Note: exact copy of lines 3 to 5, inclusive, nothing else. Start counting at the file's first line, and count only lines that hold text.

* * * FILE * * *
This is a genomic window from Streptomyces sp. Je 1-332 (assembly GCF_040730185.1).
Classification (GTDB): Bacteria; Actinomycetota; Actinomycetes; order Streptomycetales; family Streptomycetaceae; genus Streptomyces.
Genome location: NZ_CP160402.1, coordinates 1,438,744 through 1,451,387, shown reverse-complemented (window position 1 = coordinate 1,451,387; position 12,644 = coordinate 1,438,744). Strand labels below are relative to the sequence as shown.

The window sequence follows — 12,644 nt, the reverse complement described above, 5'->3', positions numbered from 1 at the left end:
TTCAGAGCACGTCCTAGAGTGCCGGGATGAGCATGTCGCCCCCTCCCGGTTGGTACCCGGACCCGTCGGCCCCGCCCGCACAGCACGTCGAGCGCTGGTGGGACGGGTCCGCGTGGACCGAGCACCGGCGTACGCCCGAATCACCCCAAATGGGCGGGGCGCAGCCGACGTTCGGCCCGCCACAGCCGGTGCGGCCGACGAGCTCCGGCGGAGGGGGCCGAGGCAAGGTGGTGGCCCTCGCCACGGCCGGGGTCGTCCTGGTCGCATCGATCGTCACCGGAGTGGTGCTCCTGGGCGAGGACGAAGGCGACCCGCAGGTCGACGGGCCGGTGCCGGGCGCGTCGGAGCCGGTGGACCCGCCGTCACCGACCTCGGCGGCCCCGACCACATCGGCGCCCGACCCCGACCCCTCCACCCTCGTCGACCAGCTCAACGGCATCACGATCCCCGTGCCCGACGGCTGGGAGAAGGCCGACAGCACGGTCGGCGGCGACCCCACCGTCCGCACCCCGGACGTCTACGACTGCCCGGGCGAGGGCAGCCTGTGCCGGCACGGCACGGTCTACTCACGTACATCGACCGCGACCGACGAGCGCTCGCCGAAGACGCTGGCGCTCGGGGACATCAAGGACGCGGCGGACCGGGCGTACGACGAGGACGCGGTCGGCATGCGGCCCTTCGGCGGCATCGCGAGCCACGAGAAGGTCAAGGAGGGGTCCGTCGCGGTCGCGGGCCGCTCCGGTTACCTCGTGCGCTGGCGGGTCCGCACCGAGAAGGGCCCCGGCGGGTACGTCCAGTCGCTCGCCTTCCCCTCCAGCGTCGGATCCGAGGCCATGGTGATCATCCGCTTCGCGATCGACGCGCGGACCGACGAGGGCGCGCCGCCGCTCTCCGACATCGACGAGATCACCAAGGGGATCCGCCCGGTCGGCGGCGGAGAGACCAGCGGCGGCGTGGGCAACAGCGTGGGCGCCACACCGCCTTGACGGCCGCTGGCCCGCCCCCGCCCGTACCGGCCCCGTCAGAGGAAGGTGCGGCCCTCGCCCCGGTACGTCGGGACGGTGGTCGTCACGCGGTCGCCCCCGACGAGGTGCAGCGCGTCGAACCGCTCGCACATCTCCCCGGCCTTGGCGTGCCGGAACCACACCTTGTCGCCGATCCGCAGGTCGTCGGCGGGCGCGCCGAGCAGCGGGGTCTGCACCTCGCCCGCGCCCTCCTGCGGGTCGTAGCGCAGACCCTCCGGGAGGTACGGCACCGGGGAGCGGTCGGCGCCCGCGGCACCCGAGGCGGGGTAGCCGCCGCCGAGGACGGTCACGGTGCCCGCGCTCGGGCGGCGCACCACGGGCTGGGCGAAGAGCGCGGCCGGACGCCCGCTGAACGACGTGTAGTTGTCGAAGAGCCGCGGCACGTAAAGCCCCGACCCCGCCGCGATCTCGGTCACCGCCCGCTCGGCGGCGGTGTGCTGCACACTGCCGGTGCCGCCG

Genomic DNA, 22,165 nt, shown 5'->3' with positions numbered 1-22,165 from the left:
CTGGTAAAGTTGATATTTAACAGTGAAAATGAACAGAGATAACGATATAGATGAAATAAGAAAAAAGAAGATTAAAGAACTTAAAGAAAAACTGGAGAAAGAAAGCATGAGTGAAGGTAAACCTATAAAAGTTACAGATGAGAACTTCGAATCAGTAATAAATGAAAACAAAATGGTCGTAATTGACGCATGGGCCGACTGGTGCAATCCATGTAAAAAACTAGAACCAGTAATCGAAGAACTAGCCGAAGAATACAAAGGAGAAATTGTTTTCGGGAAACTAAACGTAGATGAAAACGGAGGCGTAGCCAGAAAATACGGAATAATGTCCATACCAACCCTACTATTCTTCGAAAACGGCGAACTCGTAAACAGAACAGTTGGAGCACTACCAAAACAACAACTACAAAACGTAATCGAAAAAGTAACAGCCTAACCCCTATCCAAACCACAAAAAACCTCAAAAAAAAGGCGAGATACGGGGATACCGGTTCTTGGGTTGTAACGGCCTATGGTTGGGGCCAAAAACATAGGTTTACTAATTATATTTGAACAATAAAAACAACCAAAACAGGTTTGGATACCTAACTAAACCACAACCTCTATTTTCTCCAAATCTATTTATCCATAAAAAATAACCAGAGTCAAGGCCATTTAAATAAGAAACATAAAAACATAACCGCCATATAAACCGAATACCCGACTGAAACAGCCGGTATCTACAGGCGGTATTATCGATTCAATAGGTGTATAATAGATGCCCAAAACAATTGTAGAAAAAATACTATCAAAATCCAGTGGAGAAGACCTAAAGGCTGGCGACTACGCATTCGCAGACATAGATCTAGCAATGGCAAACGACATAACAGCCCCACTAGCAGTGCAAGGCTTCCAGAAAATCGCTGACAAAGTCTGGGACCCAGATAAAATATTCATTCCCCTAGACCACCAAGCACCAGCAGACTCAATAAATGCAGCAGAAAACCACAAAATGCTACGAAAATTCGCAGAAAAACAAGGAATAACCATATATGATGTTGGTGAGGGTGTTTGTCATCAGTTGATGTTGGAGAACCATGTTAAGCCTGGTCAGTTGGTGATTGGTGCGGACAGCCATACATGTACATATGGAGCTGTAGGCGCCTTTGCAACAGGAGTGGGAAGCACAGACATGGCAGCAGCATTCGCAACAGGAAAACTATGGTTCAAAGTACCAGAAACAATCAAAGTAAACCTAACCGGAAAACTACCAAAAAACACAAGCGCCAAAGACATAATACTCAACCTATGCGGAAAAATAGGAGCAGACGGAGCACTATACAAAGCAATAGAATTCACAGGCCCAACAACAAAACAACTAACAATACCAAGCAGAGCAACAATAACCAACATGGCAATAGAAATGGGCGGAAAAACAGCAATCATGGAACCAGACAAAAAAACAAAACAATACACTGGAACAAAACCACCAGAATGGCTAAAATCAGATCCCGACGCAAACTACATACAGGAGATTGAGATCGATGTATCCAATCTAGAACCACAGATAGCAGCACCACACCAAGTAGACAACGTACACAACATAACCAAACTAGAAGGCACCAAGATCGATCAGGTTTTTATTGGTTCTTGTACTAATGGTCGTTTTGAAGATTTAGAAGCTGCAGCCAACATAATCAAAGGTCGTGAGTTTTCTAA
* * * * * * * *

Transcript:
Genome location: NZ_CP160402.1, coordinates 1,438,744 through 1,451,387, shown reverse-complemented (window position 1 = coordinate 1,451,387; position 12,644 = coordinate 1,438,744). Strand labels below are relative to the sequence as shown.

The window sequence follows — 12,644 nt, the reverse complement described above, 5'->3', positions numbered from 1 at the left end:
TTCAGAGCACGTCCTAGAGTGCCGGGATGAGCATGTCGCCCCCTCCCGGTTGGTACCCGGACCCGTCGGCCCCGCCCGCACAGCACGTCGAGCGCTGGTGGGACGGGTCCGCGTGGACCGAGCACCGGCGTACGCCCGAATCACCCCAAATGGGCGGGGCGCAGCCGACGTTCGGCCCGCCACAGCCGGTGCGGCCGACGAGCTCCGGCGGAGGGGGCCGAGGCAAGGTGGTGGCCCTCGCCACGGCCGGGGTCGTCCTGGTCGCATCGATCGTCACCGGAGTGGTGCTCCTGGGCGAGGACGAAGGCGACCCGCAGGTCGACGGGCCGGTGCCGGGCGCGTCGGAGCCGGTGGACCCGCCGTCACCGACCTCGGCGGCCCCGACCACATCGGCGCCCGACCCCGACCCCTCCACCCTCGTCGACCAGCTCAACGGCATCACGATCCCCGTGCCCGACGGCTGGGAGAAGGCCGACAGCACGGTCGGCGGCGACCCCACCGTCCGCACCCCGGACGTCTACGACTGCCCGGGCGAGGGCAGCCTGTGCCGGCACGGCACGGTCTACTCACGTACATCGACCGCGACCGACGAGCGCTCGCCGAAGACGCTGGCGCTCGGGGACATCAAGGACGCGGCGGACCGGGCGTACGACGAGGACGCGGTCGGCATGCGGCCCTTCGGCGGCATCGCGAGCCACGAGAAGGTCAAGGAGGGGTCCGTCGCGGTCGCGGGCCGCTCCGGTTACCTCGTGCGCTGGCGGGTCCGCACCGAGAAGGGCCCCGGCGGGTACGTCCAGTCGCTCGCCTTCCCCTCCAGCGTCGGATCCGAGGCCATGGTGATCATCCGCTTCGCGATCGACGCGCGGACCGACGAGGGCGCGCCGCCGCTCTCCGACATCGACGAGATCACCAAGGGGATCCGCCCGGTCGGCGGCGGAGAGACCAGCGGCGGCGTGGGCAACAGCGTGGGCGCCACACCGCCTTGACGGCCGCTGGCCCGCCCCCGCCCGTACCGGCCCCGTCAGAGGAAGGTGCGGCCCTCGCCCCGGTACGTCGGGACGGTGGTCGTCACGCGGTCGCCCCCGACGAGGTGCAGCGCGTCGAACCGCTCGCACATCTCCCCGGCCTTGGCGTGCCGGAACCACACCTTGTCGCCGATCCGCAGGTCGTCGGCGGGCGCGCCGAGCAGCGGGGTCTGCACCTCGCCCGCGCCCTCCTGCGGGTCGTAGCGCAGACCCTCCGGGAGGTACGGCACCGGGGAGCGGTCGGCGCCCGCGGCACCCGAGGCGGGGTAGCCGCCGCCGAGGACGGTCACGGTGCCCGCGCTCGGGCGGCGCACCACGGGCTGGGCGAAGAGCGCGGCCGGACGCCCGCTGAACGACGTGTAGTTGTCGAAGAGCCGCGGCACGTAAAGCCCCGACCCCGCCGCGATCTCGGTCACCGCCCGCTCGGCGGCGGTGTGCTGCACACTGCCGGTGCCGCCG